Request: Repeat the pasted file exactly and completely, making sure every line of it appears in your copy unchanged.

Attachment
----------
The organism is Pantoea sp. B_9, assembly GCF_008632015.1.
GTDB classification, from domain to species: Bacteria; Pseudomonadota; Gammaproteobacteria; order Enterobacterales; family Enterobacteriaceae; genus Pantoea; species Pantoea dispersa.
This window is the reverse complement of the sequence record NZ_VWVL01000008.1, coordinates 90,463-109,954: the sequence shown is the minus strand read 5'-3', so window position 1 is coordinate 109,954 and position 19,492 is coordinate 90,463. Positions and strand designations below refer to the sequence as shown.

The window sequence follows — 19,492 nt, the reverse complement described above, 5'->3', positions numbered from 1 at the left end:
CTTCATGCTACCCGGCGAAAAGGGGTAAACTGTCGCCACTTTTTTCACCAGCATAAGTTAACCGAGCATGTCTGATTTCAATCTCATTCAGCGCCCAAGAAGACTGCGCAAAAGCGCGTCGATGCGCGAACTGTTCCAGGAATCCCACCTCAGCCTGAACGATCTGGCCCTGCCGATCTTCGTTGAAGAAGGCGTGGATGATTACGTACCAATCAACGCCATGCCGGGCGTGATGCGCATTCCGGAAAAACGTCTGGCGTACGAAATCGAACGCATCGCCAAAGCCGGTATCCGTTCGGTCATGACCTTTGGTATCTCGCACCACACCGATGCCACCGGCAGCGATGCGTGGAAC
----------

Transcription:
The organism is Pantoea sp. B_9, assembly GCF_008632015.1.
GTDB classification, from domain to species: Bacteria; Pseudomonadota; Gammaproteobacteria; order Enterobacterales; family Enterobacteriaceae; genus Pantoea; species Pantoea dispersa.
This window is the reverse complement of the sequence record NZ_VWVL01000008.1, coordinates 90,463-109,954: the sequence shown is the minus strand read 5'-3', so window position 1 is coordinate 109,954 and position 19,492 is coordinate 90,463. Positions and strand designations below refer to the sequence as shown.

The window sequence follows — 19,492 nt, the reverse complement described above, 5'->3', positions numbered from 1 at the left end:
CTTCATGCTACCCGGCGAAAAGGGGTAAACTGTCGCCACTTTTTTCACCAGCATAAGTTAACCGAGCATGTCTGATTTCAATCTCATTCAGCGCCCAAGAAGACTGCGCAAAAGCGCGTCGATGCGCGAACTGTTCCAGGAATCCCACCTCAGCCTGAACGATCTGGCCCTGCCGATCTTCGTTGAAGAAGGCGTGGATGATTACGTACCAATCAACGCCATGCCGGGCGTGATGCGCATTCCGGAAAAACGTCTGGCGTACGAAATCGAACGCATCGCCAAAGCCGGTATCCGTTCGGTCATGACCTTTGGTATCTCGCACCACACCGATGCCACCGGCAGCGATGCGTGGAAC